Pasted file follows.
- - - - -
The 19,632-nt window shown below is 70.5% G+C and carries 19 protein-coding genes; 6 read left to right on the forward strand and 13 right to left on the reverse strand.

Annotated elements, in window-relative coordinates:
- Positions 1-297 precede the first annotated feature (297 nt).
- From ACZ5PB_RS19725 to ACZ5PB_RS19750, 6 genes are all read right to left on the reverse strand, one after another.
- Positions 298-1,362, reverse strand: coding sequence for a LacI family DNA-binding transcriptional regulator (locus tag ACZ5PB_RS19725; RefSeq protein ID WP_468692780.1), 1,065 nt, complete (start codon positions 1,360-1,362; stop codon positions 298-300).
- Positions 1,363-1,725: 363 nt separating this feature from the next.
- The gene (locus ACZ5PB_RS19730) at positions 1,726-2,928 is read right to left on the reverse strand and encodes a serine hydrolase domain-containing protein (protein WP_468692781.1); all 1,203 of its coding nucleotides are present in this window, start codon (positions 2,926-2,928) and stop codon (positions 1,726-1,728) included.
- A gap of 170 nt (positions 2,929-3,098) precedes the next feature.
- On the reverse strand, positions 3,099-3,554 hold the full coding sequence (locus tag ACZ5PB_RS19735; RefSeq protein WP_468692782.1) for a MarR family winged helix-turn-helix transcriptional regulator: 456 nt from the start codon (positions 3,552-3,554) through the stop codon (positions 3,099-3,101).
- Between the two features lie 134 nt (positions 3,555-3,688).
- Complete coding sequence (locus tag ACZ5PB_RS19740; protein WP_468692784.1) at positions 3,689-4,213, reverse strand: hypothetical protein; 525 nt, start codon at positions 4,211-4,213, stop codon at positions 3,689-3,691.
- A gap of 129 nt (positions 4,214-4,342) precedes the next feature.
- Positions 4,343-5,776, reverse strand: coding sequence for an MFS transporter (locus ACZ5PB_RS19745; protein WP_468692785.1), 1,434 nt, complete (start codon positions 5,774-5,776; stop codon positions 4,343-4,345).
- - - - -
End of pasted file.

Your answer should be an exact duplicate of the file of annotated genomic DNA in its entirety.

The 19,632-nt window shown below is 70.5% G+C and carries 19 protein-coding genes; 6 read left to right on the forward strand and 13 right to left on the reverse strand.

Annotated elements, in window-relative coordinates:
- Positions 1-297 precede the first annotated feature (297 nt).
- From ACZ5PB_RS19725 to ACZ5PB_RS19750, 6 genes are all read right to left on the reverse strand, one after another.
- Positions 298-1,362, reverse strand: coding sequence for a LacI family DNA-binding transcriptional regulator (locus tag ACZ5PB_RS19725; RefSeq protein ID WP_468692780.1), 1,065 nt, complete (start codon positions 1,360-1,362; stop codon positions 298-300).
- Positions 1,363-1,725: 363 nt separating this feature from the next.
- The gene (locus ACZ5PB_RS19730) at positions 1,726-2,928 is read right to left on the reverse strand and encodes a serine hydrolase domain-containing protein (protein WP_468692781.1); all 1,203 of its coding nucleotides are present in this window, start codon (positions 2,926-2,928) and stop codon (positions 1,726-1,728) included.
- A gap of 170 nt (positions 2,929-3,098) precedes the next feature.
- On the reverse strand, positions 3,099-3,554 hold the full coding sequence (locus tag ACZ5PB_RS19735; RefSeq protein WP_468692782.1) for a MarR family winged helix-turn-helix transcriptional regulator: 456 nt from the start codon (positions 3,552-3,554) through the stop codon (positions 3,099-3,101).
- Between the two features lie 134 nt (positions 3,555-3,688).
- Complete coding sequence (locus tag ACZ5PB_RS19740; protein WP_468692784.1) at positions 3,689-4,213, reverse strand: hypothetical protein; 525 nt, start codon at positions 4,211-4,213, stop codon at positions 3,689-3,691.
- A gap of 129 nt (positions 4,214-4,342) precedes the next feature.
- Positions 4,343-5,776, reverse strand: coding sequence for an MFS transporter (locus ACZ5PB_RS19745; protein WP_468692785.1), 1,434 nt, complete (start codon positions 5,774-5,776; stop codon positions 4,343-4,345).